Five Components to Cultivate a Glass-Full Attitude

Accepted wisdom says that an individual’s manager can make the difference in employee engagement, but this ignores one of the most important factors of all — the individual’s mindset.

For example, the people in the U.S. who are happiest with their work-life balance — those who are self employed — actually work the longest hours. Work-life balance is not always about things such as hours at work. It’s about how people look at those hours: Do they feel in control and believe in what they’re doing?

Research shows five mindsets individuals need to adopt to feel engaged.

Optimism: In the 21st century, a manager needs to be as much amateur psychologist as a creator of budgets or overseer of workflow. This involves coaching teams to look at the world through a more positive lens. But above all, it is about managers actively inspiring their teams to choose how they view their work.

Purpose: A study by Amy Wrzesniewski from the Yale School of Management broke down the perception of work into three main categories: job, career and calling. A job is done for the pay check. A career focuses on achievements such as advancement. A calling is a passionate commitment to work.

In Wrzesniewski’s research, 135 people from a variety of occupations were studied, from physicians to computer programmers. The results showed an even split between those who saw their work as a job, a career or a calling. A hospital janitor was as likely to see his or her work as a calling or job as a surgeon. It didn’t matter what people did; what mattered was how they thought about it. Those who saw their work as a calling enjoyed significantly higher life and job satisfaction.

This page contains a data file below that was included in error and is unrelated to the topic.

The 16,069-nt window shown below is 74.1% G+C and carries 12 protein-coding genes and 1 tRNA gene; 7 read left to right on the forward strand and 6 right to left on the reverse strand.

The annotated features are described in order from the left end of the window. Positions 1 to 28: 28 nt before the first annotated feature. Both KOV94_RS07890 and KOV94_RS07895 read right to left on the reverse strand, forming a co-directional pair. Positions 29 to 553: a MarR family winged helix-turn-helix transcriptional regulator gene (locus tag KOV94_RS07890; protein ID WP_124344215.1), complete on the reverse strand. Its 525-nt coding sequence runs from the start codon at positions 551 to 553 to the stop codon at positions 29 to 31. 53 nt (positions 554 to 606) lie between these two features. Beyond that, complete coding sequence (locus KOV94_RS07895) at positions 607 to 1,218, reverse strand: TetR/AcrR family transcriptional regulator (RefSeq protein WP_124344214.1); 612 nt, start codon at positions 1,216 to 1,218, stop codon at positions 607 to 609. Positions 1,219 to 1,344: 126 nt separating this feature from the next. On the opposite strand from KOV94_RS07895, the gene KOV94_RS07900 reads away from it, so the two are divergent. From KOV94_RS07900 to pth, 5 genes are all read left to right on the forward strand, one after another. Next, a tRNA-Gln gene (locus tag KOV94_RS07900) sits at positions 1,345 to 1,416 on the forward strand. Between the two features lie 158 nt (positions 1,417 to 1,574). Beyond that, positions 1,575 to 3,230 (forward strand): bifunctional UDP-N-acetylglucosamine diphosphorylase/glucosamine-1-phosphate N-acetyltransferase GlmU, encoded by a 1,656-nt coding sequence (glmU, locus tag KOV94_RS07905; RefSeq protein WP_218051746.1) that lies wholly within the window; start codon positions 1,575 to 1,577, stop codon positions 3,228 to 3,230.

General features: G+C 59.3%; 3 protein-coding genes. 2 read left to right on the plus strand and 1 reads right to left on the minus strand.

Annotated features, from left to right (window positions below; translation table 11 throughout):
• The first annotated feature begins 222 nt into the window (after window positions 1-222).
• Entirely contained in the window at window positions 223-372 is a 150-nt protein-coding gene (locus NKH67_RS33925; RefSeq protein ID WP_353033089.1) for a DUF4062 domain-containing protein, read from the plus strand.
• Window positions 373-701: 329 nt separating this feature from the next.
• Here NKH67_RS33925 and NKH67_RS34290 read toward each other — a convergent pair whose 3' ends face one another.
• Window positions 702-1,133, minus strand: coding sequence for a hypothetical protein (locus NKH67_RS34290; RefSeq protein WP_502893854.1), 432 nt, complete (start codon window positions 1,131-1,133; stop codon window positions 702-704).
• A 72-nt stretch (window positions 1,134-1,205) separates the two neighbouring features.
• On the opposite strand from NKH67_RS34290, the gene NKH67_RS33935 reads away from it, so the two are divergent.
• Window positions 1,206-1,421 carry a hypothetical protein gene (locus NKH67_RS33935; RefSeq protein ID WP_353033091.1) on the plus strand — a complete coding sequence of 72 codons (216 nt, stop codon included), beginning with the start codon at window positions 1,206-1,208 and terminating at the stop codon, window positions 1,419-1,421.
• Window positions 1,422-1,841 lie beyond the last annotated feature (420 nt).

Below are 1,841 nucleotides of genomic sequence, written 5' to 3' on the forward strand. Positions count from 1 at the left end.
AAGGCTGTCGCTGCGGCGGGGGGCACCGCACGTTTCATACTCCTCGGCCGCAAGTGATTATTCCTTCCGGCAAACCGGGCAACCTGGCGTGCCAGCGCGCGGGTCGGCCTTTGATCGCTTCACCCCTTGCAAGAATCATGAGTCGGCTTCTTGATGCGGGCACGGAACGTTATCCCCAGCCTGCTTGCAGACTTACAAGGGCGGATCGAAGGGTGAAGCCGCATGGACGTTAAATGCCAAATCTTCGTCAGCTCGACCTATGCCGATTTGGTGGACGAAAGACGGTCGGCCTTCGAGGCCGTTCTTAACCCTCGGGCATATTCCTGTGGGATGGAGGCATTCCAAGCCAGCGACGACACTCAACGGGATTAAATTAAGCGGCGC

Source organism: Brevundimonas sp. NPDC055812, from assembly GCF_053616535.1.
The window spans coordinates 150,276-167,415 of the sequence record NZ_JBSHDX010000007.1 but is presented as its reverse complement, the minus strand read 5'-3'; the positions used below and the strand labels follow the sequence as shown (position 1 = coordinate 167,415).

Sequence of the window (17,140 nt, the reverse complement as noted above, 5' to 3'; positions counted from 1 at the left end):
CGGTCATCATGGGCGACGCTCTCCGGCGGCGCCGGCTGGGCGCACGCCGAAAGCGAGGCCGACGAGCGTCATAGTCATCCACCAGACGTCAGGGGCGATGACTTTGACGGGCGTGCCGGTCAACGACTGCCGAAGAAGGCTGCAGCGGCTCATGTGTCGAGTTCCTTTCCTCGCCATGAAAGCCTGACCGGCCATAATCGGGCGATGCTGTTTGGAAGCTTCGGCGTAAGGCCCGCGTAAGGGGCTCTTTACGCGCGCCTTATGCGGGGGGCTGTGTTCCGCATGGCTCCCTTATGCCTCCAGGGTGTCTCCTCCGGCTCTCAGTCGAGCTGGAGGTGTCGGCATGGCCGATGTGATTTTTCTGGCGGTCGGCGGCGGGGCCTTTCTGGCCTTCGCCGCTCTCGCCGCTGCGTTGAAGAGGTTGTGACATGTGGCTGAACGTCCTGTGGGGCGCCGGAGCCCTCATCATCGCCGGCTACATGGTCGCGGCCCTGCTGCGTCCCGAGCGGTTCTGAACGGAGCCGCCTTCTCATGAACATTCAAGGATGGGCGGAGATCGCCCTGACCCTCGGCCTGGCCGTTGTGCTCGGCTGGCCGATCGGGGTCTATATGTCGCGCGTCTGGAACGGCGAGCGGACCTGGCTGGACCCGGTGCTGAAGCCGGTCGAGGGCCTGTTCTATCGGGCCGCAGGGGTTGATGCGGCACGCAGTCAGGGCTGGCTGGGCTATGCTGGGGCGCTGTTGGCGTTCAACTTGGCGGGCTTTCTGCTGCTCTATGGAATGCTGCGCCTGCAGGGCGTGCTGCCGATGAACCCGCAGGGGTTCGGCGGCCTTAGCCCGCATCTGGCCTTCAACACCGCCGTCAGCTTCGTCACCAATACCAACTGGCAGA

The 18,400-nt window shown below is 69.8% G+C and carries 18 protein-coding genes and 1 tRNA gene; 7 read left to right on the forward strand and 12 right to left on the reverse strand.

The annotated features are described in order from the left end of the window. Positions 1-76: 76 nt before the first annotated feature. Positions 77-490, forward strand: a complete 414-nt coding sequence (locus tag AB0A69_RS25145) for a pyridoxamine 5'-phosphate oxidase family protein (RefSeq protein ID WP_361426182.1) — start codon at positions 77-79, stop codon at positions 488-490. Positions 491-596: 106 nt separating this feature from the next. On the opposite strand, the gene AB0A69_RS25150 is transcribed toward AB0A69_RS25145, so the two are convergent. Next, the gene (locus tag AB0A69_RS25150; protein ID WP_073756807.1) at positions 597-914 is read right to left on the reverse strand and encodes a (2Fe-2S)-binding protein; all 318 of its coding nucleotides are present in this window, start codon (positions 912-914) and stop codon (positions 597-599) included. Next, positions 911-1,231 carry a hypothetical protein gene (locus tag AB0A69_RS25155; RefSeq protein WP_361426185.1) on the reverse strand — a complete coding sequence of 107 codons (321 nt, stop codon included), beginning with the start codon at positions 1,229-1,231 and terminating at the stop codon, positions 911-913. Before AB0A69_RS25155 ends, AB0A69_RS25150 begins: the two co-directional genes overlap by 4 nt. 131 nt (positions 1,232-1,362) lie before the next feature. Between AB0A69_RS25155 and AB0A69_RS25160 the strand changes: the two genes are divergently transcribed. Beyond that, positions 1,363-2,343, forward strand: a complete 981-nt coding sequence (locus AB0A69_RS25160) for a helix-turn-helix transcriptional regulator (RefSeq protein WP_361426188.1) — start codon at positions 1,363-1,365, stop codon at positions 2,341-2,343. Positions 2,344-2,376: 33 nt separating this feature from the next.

Autonomy: Autonomy is the feeling of being in control of one’s decisions and future. Some say a person’s level of autonomy depends on his or her job. Not so. It is not the situation that affects a sense of autonomy, but how someone sees it.

A group of secretaries at professional services firm EY — formerly Ernst & Young — protested that it was always the partners’ needs and desires that controlled their work, not their own needs and desires. However, once they listed all of the things they could control — such as how they organized their workflow, how often they checked the partners’ email and the kind of relationship they had with the partner — they reported feeling more autonomous and in control.

Competence: What’s important here is not so much an actual level of competence, but someone’s belief in what they can achieve. When people start to feel disengaged and incompetent, it’s often not that their actual ability got worse. But if someone makes another person feel less competent — for example, through poorly delivered feedback — a person may start to hold this perception of his or her competence. And as self-confidence drops, it becomes a self-fulfilling prophecy, leading to more disengagement.

One of the most effective ways to boost confidence is to reflect daily on three things that have gone well and then, most importantly, what part the individual played in making these happen.

Resilience: Resilience is the ability to adapt well in the face of adversity. Joshua Margolis from Harvard Business School has developed an approach called “the resilience regime” to help people coach themselves and others to bounce back from adversity. The resilience regime is about being mindful of one’s thinking and shifting out of the tendency to look back and analyze events. It’s about forcing oneself to look forward and take positive action. An important part of the approach is to encourage people to look for solutions collaboratively when they experience setbacks.

Sebastian Bailey is president of Mind Gym Inc., a performance management firm. He can be reached at